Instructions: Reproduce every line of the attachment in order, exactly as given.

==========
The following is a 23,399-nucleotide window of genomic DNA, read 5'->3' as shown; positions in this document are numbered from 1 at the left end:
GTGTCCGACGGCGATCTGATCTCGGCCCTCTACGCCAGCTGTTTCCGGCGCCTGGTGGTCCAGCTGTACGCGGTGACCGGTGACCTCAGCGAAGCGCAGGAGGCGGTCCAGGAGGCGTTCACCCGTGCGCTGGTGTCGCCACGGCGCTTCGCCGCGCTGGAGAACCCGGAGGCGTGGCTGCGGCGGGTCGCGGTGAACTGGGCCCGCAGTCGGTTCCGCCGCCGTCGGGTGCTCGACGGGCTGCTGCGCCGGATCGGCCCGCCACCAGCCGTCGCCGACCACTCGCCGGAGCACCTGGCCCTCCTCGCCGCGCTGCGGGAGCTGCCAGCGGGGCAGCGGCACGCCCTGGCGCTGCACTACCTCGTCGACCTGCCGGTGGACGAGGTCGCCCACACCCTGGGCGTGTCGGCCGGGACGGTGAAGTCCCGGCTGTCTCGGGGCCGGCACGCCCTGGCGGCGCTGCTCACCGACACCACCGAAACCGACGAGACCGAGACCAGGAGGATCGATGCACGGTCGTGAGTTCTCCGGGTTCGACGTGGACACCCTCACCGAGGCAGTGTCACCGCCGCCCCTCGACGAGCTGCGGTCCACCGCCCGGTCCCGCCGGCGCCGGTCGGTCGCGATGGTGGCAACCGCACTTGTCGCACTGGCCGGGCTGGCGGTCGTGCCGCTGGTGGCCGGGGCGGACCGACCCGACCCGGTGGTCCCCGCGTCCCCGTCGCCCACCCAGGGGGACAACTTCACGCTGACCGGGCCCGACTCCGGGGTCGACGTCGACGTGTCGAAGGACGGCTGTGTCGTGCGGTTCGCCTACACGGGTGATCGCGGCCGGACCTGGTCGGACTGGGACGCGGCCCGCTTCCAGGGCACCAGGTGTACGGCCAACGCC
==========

The following is a 23,399-nucleotide window of genomic DNA, read 5'->3' as shown; positions in this document are numbered from 1 at the left end:
GTGTCCGACGGCGATCTGATCTCGGCCCTCTACGCCAGCTGTTTCCGGCGCCTGGTGGTCCAGCTGTACGCGGTGACCGGTGACCTCAGCGAAGCGCAGGAGGCGGTCCAGGAGGCGTTCACCCGTGCGCTGGTGTCGCCACGGCGCTTCGCCGCGCTGGAGAACCCGGAGGCGTGGCTGCGGCGGGTCGCGGTGAACTGGGCCCGCAGTCGGTTCCGCCGCCGTCGGGTGCTCGACGGGCTGCTGCGCCGGATCGGCCCGCCACCAGCCGTCGCCGACCACTCGCCGGAGCACCTGGCCCTCCTCGCCGCGCTGCGGGAGCTGCCAGCGGGGCAGCGGCACGCCCTGGCGCTGCACTACCTCGTCGACCTGCCGGTGGACGAGGTCGCCCACACCCTGGGCGTGTCGGCCGGGACGGTGAAGTCCCGGCTGTCTCGGGGCCGGCACGCCCTGGCGGCGCTGCTCACCGACACCACCGAAACCGACGAGACCGAGACCAGGAGGATCGATGCACGGTCGTGAGTTCTCCGGGTTCGACGTGGACACCCTCACCGAGGCAGTGTCACCGCCGCCCCTCGACGAGCTGCGGTCCACCGCCCGGTCCCGCCGGCGCCGGTCGGTCGCGATGGTGGCAACCGCACTTGTCGCACTGGCCGGGCTGGCGGTCGTGCCGCTGGTGGCCGGGGCGGACCGACCCGACCCGGTGGTCCCCGCGTCCCCGTCGCCCACCCAGGGGGACAACTTCACGCTGACCGGGCCCGACTCCGGGGTCGACGTCGACGTGTCGAAGGACGGCTGTGTCGTGCGGTTCGCCTACACGGGTGATCGCGGCCGGACCTGGTCGGACTGGGACGCGGCCCGCTTCCAGGGCACCAGGTGTACGGCCAACGCC